To call the rules of Guilty Crown science fiction, you must first betray science, and then fiction. The virus that turns Tokyo into a demilitarized zone is so illogical and contrived in its design, the series finds its cheapest and most obvious excuse by stating its origins from outer space. The major disaster that sets the story into motion, the Lost Christmas, is apparently the cause of an infected girl who blows up Japan in a hissy fit. I didn't know viral infections could do that to you; I'm sure drugs could. Also, the infected citizenry form crystals in their skin, but there are moments when the virus can be overcome, and the crystals just vanish and human skin is restored in an instant, without scars or discoloration or any symptom science says ought to happen (I know viral infections and drugs should do that to you). So we have a disease here that's magical and unimaginative, an oxymoron. Meanwhile, the hoo-hahs behind this self-important garbage unashamedly talk down to the audience when Inori reveals that Shu's ability to extract Voids (essences incarnated as devices/weapons, from swords to scissors) can only affect people who are below 18 years of age. What the hell, scientifically, at 18 years, suddenly restrains the presence of Voids? Your right to drink? Your right to marry? Your right to have sex? The age limit probably functions as an unsubtle social parable, but unsubtle about what? The helplessness that comes with being an adult? The wonders of being a child? I must be wrong asking about the child part; in the show's execrable lack of wonder, Shu only deploys Voids from teenagers, not out of some moral train of thought, but because the story doesn't consider anyone else. The problem not only is that Guilty Crown bears no respect for science, it can't strike a chord with its fiction. What missed opportunities you realize, that Shu can't extract from villains like the ice-cold Dr. Kido or The Joker wannabe Segai (whose fetish for photographing his victims on his smartphone actually does ring of social parable) to see or grasp what darkness, what Voids he could wield from them. Also, the Bible plays into all of this, because Evangelion.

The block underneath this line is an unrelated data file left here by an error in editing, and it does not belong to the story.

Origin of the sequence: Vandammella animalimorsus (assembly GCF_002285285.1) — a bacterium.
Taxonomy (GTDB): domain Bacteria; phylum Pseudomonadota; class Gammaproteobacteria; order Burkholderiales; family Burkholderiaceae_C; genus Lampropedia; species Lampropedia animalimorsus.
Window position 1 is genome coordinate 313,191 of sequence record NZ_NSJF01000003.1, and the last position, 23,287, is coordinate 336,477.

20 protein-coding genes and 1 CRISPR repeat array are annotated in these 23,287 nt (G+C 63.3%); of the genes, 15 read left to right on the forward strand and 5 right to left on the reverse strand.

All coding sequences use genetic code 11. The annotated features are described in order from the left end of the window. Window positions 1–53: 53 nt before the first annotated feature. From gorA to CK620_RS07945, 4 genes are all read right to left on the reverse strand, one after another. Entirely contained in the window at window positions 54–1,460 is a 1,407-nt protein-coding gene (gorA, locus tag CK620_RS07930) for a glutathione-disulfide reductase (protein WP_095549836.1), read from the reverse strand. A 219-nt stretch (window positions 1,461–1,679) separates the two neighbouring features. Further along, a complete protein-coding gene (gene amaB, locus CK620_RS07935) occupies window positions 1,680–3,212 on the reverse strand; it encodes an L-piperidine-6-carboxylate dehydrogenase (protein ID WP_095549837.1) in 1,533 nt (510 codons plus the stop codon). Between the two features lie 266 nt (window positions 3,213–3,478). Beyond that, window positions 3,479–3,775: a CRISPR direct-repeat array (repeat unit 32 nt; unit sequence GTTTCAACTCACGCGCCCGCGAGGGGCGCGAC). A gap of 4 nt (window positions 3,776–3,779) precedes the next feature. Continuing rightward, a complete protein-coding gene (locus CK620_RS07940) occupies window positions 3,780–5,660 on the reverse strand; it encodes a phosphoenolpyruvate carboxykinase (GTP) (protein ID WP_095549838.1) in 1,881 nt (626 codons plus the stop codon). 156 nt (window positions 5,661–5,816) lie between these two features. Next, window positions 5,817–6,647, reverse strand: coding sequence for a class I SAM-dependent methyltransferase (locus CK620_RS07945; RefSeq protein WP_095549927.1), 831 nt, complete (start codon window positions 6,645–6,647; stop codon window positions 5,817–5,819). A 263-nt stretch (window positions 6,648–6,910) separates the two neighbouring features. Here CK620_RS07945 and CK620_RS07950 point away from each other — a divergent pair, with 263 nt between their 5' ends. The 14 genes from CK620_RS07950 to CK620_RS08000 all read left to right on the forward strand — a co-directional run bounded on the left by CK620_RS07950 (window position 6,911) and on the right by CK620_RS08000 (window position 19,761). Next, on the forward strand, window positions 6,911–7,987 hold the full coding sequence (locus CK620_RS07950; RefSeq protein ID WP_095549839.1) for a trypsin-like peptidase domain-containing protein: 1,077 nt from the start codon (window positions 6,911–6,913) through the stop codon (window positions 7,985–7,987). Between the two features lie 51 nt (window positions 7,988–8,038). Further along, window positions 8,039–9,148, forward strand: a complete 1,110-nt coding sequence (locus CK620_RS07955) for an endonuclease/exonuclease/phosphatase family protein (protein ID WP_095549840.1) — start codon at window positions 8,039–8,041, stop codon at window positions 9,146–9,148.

Guilty Crown's stupidity rears its ugliest head after Gai dies (he later resurrects and gets the silver hair of Sephiroth; no, don't remind me of Advent Children!), as it tries to provide moralistic insight with neither the heart nor the balls to spread the message. It grazes at bitter airs of isolationism and nationalism (more hostile than Majikoi's ludicrous cyborg girls on the hunt for Japan's Prime Minister) when the talking heads of the U.N. agree, via insta-poll, to launch a nuclear missile into Tokyo, never mind discussing the horrors that two atomic bombs (the obvious parallel to Crown's Lost Christmas) still inflict Japan to this day. Of course, nothing sounds more nationalistic than demonizing the GHQ organization that holds sovereignty over the Japanese government, right? But consider when Shu and his friends fight off ragtag bandits who appear out of nowhere to rat-tat-tat their dissent that the local high school is shatting away money on a happy little festival. Because this show lacks any insight into the human condition, Shu, Ayase and Inori resolve the bandits' grievances by killing them; to make matters worse, Ayase, she who rides on a wheelchair, debuts her Void-powered rocket legs to assert how the handicapped girl of the gang is superior to a batch of violent protestors. Oh, please. It reeks of Gonzo's employment of non-descript peasants as cheap narrative tools suggesting a world tyrannized by the rich, while the middle-class protagonists live together in dainty white houses, eat pretty dishes of food, and get poolhouse episodes wearing itsy-bitsy bikinis. Don't go around espousing Japan as the poor little victim of the “Us Vs. Them” universe if its heroes have no problem turning their less fortunate countrymen into balls of flame.